Love Story (novel)

Love Story is a 1970 novel by American writer Erich Segal. Segal wrote a screenplay that was subsequently approved for production by Paramount Pictures. Paramount requested that Segal adapt the story into a novel as part of the film's marketing campaign. The novel was released on February 14, 1970 (Valentine's Day).[1] Portions of the story originally appeared in The Ladies' Home Journal.[2] Love Story became the top-selling work of fiction for all of 1970 in the United States and was translated into more than 20 languages.[3] The novel stayed on The New York Times Best Seller list for 41 weeks, peaking at number one. The film was released on December 16, 1970.[4]

Love Story (Erich Segal novel) cover.jpg
First edition cover
AuthorErich Segal
Original titleLove Story
CountryUnited States
LanguageEnglish
GenreRomance novel
PublisherHarper & Row (USA), Hodder & Stoughton (UK)
Publication date
February 14, 1970
Media typeHardcover, paperback
Pages131
ISBN0-340-12508-X
Followed byOliver's Story (novel) 

In 1977, a sequel Oliver's Story, was published,[5] and made into a film in 1978.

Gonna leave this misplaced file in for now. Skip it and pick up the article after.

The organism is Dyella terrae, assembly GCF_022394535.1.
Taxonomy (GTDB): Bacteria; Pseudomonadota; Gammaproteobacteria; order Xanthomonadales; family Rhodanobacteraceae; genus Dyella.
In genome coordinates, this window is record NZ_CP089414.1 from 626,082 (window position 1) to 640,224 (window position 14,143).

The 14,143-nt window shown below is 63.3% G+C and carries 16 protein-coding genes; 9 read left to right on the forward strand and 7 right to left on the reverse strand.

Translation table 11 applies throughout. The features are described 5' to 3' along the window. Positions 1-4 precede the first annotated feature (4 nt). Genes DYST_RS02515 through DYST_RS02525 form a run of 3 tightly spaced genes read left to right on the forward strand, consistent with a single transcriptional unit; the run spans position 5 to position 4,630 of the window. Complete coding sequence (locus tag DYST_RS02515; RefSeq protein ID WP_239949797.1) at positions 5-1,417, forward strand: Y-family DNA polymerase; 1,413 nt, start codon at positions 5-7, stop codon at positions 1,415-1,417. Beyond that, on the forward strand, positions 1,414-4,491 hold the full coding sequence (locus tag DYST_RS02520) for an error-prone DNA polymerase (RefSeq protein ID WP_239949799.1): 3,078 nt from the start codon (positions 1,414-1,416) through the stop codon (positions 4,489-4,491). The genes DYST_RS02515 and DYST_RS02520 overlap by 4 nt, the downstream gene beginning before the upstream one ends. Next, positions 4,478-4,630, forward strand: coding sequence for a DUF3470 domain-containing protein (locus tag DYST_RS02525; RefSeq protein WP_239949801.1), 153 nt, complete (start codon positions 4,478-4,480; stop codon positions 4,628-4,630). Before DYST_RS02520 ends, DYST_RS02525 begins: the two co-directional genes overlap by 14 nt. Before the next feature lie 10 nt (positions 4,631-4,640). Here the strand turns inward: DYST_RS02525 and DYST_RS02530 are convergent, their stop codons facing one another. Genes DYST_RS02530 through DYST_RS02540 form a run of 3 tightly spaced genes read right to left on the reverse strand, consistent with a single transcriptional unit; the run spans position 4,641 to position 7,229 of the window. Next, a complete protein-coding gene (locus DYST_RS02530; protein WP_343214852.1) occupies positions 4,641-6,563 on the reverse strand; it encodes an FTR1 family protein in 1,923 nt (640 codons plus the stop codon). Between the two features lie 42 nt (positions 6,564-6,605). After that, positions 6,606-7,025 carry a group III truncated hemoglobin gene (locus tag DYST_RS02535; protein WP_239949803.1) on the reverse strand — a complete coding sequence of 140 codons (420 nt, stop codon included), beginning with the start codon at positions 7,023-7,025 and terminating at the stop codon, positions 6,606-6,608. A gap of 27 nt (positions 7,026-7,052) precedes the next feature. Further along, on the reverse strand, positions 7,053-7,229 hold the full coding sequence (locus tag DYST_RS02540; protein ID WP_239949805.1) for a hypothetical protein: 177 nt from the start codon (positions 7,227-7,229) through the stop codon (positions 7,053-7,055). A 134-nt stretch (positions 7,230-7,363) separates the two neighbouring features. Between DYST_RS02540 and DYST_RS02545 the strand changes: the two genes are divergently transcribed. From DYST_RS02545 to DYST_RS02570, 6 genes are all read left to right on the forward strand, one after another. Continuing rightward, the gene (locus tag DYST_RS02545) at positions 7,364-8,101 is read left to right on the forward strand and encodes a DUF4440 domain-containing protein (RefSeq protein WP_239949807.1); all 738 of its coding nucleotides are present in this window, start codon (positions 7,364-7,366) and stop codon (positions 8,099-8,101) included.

SummaryEdit

Love Story is the tale of two college students who fall in love: Oliver Barrett IV, a jock and heir apparent to his father's business empire, and Jennifer Cavilleri, the quick-witted daughter of a Rhode Island baker. Oliver (Ollie) is at Harvard preparing to take over the family business, while Jennifer (Jenny) is a music major at Radcliffe College and planning to study in Paris. Although divided by class, Oliver and Jenny are immediately attracted to each other and begin dating.

Upon graduation from college, the two decide to marry, against the wishes of Oliver's father, who promptly severs all ties with his son. Without financial support from Oliver's family, the couple struggles to pay Oliver's tuition at Harvard Law School. Jenny begins working as a private school teacher. After graduating third in his class, Oliver gets several job offers and takes up a position at a respectable New York law firm. The couple move to New York City, excited to spend more time together, rather than working and studying. The pair decide to have a child. After Jenny fails to conceive, they consult a medical specialist, who after repeated tests, informs Oliver that Jenny has terminal leukemia.